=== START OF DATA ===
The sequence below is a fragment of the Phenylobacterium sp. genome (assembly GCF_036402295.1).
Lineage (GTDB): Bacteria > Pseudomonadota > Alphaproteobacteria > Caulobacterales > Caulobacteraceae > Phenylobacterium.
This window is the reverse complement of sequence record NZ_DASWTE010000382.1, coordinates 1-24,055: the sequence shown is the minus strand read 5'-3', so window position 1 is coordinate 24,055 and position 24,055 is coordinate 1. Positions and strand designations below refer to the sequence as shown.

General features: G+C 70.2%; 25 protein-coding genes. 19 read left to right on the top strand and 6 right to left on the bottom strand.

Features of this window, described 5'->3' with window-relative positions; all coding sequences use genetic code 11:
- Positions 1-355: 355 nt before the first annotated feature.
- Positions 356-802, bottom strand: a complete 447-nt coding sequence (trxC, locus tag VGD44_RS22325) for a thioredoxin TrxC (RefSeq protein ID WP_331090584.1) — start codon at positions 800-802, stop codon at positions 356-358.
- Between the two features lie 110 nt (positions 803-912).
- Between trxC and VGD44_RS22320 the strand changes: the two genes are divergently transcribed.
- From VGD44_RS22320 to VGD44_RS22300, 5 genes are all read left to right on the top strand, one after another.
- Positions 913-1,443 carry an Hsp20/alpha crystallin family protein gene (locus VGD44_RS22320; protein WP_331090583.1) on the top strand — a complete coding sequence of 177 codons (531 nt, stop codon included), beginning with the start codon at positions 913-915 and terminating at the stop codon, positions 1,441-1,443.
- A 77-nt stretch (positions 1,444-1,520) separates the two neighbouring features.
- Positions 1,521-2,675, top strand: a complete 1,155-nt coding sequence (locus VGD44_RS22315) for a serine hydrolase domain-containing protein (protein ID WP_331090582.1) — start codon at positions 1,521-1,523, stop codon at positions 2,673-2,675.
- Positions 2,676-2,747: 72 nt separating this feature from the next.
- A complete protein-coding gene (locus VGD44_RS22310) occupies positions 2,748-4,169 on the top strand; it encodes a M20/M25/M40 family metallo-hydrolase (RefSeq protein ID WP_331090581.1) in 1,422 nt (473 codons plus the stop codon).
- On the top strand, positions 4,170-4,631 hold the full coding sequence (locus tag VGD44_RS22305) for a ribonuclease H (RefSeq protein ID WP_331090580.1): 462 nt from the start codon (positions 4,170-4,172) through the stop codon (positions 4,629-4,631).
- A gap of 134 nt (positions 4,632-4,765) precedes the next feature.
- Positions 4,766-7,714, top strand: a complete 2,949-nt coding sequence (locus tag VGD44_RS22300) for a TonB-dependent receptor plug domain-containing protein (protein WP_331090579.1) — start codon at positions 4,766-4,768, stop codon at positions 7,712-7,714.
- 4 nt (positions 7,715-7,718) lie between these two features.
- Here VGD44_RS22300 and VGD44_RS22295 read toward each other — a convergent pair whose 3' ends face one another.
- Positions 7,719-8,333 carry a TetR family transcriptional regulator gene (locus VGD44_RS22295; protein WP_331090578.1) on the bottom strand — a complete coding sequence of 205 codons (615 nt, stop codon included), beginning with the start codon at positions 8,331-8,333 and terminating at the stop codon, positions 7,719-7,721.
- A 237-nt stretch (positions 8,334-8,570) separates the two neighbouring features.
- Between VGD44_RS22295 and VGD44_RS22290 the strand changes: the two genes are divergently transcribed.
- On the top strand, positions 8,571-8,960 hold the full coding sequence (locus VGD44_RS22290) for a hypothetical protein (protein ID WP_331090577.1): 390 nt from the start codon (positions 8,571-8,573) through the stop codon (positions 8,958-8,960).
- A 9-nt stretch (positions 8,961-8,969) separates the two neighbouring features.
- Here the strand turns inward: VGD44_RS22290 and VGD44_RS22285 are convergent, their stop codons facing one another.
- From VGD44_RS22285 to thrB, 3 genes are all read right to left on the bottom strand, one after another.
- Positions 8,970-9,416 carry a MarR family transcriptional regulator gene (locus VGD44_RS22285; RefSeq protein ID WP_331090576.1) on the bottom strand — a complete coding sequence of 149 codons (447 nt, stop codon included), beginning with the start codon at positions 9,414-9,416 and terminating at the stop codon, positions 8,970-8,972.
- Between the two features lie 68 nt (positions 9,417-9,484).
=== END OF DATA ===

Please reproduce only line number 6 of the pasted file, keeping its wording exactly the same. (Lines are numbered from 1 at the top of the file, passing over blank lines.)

- Positions 1-355: 355 nt before the first annotated feature.